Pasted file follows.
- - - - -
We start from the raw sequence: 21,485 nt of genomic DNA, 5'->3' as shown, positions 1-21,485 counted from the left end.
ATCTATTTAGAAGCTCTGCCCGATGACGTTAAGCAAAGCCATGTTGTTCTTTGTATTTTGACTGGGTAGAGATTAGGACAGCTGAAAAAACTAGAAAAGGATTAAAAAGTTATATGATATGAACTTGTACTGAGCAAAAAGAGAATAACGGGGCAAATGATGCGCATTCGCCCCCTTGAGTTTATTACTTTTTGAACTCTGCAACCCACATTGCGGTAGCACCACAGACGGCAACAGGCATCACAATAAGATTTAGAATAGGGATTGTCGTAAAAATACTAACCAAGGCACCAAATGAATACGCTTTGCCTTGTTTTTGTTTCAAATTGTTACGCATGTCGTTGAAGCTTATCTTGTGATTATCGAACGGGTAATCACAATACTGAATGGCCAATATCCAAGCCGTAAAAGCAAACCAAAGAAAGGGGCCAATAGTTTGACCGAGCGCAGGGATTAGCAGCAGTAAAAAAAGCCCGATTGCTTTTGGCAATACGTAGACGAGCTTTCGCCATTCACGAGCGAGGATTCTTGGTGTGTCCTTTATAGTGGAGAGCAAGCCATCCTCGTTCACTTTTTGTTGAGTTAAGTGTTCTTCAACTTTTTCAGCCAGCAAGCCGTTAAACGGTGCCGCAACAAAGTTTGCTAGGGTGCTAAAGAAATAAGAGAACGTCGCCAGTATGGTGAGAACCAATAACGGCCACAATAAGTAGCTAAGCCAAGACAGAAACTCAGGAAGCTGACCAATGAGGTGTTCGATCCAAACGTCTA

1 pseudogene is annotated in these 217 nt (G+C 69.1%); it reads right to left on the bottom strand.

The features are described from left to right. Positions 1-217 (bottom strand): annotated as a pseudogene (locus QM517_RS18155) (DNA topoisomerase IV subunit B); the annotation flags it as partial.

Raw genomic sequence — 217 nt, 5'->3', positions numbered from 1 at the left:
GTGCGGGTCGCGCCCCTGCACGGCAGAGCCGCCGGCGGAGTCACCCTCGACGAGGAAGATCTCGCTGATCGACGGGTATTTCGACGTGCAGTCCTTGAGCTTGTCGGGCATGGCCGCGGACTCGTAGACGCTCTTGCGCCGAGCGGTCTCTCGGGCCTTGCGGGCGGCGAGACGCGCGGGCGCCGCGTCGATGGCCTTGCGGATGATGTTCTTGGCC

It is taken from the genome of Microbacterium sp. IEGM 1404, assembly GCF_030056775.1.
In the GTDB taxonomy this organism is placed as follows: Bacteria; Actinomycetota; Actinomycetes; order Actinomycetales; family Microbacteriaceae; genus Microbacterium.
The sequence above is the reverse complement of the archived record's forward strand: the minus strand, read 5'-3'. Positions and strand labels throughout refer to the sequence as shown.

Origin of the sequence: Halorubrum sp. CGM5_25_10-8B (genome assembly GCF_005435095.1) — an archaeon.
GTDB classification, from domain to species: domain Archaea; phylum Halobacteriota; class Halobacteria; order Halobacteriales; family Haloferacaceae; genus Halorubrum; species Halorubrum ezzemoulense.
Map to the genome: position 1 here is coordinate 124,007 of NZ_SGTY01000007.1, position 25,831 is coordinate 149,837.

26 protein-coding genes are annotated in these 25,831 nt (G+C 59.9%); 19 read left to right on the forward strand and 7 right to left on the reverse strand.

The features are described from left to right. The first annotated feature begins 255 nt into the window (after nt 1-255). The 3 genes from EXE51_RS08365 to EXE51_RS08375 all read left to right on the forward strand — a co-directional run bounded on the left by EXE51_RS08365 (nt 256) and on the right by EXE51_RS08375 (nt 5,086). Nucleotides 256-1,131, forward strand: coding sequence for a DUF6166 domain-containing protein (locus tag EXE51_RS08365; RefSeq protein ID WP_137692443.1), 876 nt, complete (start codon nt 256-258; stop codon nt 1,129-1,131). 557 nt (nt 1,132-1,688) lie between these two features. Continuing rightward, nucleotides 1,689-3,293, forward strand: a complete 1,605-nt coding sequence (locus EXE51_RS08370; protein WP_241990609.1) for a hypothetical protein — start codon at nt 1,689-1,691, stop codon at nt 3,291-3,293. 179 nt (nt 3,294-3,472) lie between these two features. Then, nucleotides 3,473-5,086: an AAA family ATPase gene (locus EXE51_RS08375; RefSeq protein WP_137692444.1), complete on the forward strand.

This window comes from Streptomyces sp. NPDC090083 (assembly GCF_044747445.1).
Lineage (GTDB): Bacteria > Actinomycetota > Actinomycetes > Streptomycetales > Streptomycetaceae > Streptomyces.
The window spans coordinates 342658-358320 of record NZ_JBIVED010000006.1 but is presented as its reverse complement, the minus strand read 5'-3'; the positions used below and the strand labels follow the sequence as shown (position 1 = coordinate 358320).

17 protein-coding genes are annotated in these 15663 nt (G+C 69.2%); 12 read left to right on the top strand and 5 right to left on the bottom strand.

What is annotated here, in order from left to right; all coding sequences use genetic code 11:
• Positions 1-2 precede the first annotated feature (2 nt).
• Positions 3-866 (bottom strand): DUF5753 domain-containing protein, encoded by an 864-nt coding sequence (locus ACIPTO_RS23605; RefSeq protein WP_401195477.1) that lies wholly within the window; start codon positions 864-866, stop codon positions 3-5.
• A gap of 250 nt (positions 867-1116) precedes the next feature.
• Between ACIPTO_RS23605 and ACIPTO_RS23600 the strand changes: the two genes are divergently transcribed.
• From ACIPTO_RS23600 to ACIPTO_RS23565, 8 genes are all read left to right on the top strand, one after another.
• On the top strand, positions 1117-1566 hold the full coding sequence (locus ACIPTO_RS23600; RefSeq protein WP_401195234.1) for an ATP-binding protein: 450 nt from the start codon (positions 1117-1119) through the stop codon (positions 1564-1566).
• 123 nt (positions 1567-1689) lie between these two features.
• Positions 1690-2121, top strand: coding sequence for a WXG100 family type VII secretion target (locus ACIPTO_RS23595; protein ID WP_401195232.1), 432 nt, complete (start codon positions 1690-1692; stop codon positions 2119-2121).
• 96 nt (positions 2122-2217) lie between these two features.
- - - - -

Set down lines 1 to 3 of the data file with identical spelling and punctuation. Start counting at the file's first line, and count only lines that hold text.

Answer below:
We start from the raw sequence: 21,485 nt of genomic DNA, 5'->3' as shown, positions 1-21,485 counted from the left end.
ATCTATTTAGAAGCTCTGCCCGATGACGTTAAGCAAAGCCATGTTGTTCTTTGTATTTTGACTGGGTAGAGATTAGGACAGCTGAAAAAACTAGAAAAGGATTAAAAAGTTATATGATATGAACTTGTACTGAGCAAAAAGAGAATAACGGGGCAAATGATGCGCATTCGCCCCCTTGAGTTTATTACTTTTTGAACTCTGCAACCCACATTGCGGTAGCACCACAGACGGCAACAGGCATCACAATAAGATTTAGAATAGGGATTGTCGTAAAAATACTAACCAAGGCACCAAATGAATACGCTTTGCCTTGTTTTTGTTTCAAATTGTTACGCATGTCGTTGAAGCTTATCTTGTGATTATCGAACGGGTAATCACAATACTGAATGGCCAATATCCAAGCCGTAAAAGCAAACCAAAGAAAGGGGCCAATAGTTTGACCGAGCGCAGGGATTAGCAGCAGTAAAAAAAGCCCGATTGCTTTTGGCAATACGTAGACGAGCTTTCGCCATTCACGAGCGAGGATTCTTGGTGTGTCCTTTATAGTGGAGAGCAAGCCATCCTCGTTCACTTTTTGTTGAGTTAAGTGTTCTTCAACTTTTTCAGCCAGCAAGCCGTTAAACGGTGCCGCAACAAAGTTTGCTAGGGTGCTAAAGAAATAAGAGAACGTCGCCAGTATGGTGAGAACCAATAACGGCCACAATAAGTAGCTAAGCCAAGACAGAAACTCAGGAAGCTGACCAATGAGGTGTTCGATCCAAACGTCTA

1 pseudogene is annotated in these 217 nt (G+C 69.1%); it reads right to left on the bottom strand.